May 26, 2012
"A Lockean Argument Against the Death Penalty"
The title of this post is the title of this short piece with deep thoughts authored by Vernon Thomas Sarver Jr. and available via SSRN. Here is the abstract:
Initially, I provide a formal characterization of Locke's argument for the death penalty, observing that the language of his Second Treatise on Civil Government subtly allows for restraint in the use of capital punishment. This observation is then augmented by attention to specific themes in his treatise, which collectively weigh against his affirmative conclusion. After this, I introduce an argument against the death penalty, one drawn entirely from Lockean assumptions and new to the literature on capital punishment and social contract theory. This argument, I urge, better reflects the prevailing tenor of his treatise and appears to be on more secure footing within the general framework of his theory of the social contract. Finally, I follow my analyses with a discussion of the relevance this negative argument may have for two public policy issues that have garnered attention recently in the American debate over capital punishment. In a concluding note, I suggest this argument may have merit as a basis for a new strategy by appellants and supporting amici in capital cases on appeal to the United States Supreme Court.
May 26, 2012 at 11:24 AM | Permalink
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A few, like Benjamin Rush, thought the death penalty was against a republican form of government. I recall a movie in which a character considered it against the principles of fascist Italy. Very flexible. Works the other way too.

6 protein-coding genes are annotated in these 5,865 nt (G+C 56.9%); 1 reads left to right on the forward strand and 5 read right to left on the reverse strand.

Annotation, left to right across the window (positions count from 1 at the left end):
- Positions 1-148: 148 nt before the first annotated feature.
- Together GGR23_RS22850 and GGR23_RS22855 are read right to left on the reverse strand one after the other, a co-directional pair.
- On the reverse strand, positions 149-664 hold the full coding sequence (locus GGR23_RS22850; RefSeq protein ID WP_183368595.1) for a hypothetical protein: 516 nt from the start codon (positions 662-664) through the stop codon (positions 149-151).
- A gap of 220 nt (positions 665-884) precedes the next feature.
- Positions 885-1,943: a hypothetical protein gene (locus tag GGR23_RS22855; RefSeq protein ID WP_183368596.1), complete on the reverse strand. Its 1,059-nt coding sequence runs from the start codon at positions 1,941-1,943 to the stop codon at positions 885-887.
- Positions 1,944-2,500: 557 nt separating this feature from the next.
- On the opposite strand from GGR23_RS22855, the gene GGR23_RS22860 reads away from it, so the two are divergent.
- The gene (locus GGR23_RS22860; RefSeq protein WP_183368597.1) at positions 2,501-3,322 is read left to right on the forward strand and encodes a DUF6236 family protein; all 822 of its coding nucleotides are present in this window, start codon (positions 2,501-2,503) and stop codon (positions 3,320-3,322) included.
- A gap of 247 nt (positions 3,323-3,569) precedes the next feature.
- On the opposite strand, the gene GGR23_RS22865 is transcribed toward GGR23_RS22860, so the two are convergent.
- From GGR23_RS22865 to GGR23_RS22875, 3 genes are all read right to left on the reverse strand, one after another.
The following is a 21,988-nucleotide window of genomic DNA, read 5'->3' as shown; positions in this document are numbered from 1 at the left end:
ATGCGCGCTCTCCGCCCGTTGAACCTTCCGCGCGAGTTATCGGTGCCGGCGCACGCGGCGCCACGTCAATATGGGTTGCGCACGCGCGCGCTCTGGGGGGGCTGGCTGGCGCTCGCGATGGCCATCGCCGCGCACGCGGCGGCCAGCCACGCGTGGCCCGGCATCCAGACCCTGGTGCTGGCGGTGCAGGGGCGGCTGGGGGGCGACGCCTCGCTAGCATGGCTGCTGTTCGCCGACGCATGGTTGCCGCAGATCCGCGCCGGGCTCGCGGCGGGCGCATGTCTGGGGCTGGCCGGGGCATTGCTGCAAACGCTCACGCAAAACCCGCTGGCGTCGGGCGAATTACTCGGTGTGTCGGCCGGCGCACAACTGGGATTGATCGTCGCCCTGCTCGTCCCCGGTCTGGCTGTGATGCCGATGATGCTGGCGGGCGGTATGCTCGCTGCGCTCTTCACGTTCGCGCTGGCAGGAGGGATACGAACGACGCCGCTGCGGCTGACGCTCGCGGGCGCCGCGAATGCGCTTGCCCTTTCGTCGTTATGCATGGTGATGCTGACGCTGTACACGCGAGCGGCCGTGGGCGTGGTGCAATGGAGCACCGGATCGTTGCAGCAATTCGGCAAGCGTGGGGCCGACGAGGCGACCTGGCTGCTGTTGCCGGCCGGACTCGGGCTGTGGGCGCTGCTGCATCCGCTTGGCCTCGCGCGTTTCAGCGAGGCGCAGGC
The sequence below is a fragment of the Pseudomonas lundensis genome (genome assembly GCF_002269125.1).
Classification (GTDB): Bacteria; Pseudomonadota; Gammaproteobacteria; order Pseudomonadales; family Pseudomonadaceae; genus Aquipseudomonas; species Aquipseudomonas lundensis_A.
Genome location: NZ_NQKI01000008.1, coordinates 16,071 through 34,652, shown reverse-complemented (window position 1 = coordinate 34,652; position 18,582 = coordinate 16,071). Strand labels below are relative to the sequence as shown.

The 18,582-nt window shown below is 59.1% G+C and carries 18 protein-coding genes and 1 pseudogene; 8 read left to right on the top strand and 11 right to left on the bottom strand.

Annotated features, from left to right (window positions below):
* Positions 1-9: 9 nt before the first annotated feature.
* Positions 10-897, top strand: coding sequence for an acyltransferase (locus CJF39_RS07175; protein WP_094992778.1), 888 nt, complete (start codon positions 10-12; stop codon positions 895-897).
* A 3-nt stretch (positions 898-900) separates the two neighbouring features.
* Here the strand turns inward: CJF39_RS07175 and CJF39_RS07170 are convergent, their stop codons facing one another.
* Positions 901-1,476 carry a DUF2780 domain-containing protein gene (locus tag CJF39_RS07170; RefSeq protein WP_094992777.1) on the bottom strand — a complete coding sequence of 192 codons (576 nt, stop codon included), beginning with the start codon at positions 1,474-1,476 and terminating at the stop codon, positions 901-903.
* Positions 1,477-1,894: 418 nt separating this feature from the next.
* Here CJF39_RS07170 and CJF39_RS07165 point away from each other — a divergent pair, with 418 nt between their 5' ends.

Volokh Conspiracy, btw, flagged a suit against the FDA involving a lethal cocktail.
Posted by: Joe | May 26, 2012 6:46:38 PM
I appreciate your help. You really helped me.
Posted by: High School Diploma | May 29, 2012 6:19:41 AM
|| Initially, I provide a formal characterization of Locke's argument for the death penalty….After this, I introduce an argument against the death penalty, one drawn entirely from Lockean assumptions…This argument, I urge, better reflects the prevailing tenor of his treatise…||
(1) Correct me if I am wrong, but all that has utility which has been heretofore gleaned from John Locke, was consistent not only with his "tenor", but also with his conclusions, such as the Social Contract.
(2) Call me a concrete thinker, but gleanings from the conservative, Evangelical, (and therefore homophobic, misogynistic, right-wing, ultra-conservative) Locke formed 1/3 of the philosophers of government who most clearly influenced the pro-death penalty founding fathers.
[--1. Research found that after the Bible, the most cited sources of the founders were Blackstone, Locke, and Montesquieu.
--2. But one of 56 signers of the Declaration of Independence is known to have not favoured the penalty (B. Rush)].
~~Pbs.org, Gwu.org, Procon.org, http://plato.stanford.edu/
....----...."[T]he Law of Nature stands as an eternal rule to all men, legislators as well as others. The rules that they make for other men's actions must . . . be conformable to the Law of Nature, i.e., to the will of God…....----....
…....----...."[L]aws [human] must be made according to the general laws of Nature, and without contradiction to any positive law of Scripture, otherwise they are ill made."
~~~~~~~~~~~~~~~~~~~~~~~~~~~~~~~~~~~~~~~~~~Locke, Two Treatises on Government, Bk II.
Posted by: Adamakis | May 30, 2012 10:51:41 AM
Yes, I'm sure this will be incredibly helpful in real litigation. I can't tell you how many cases I've won by citing Locke.
Posted by: Anon | May 30, 2012 12:31:23 PM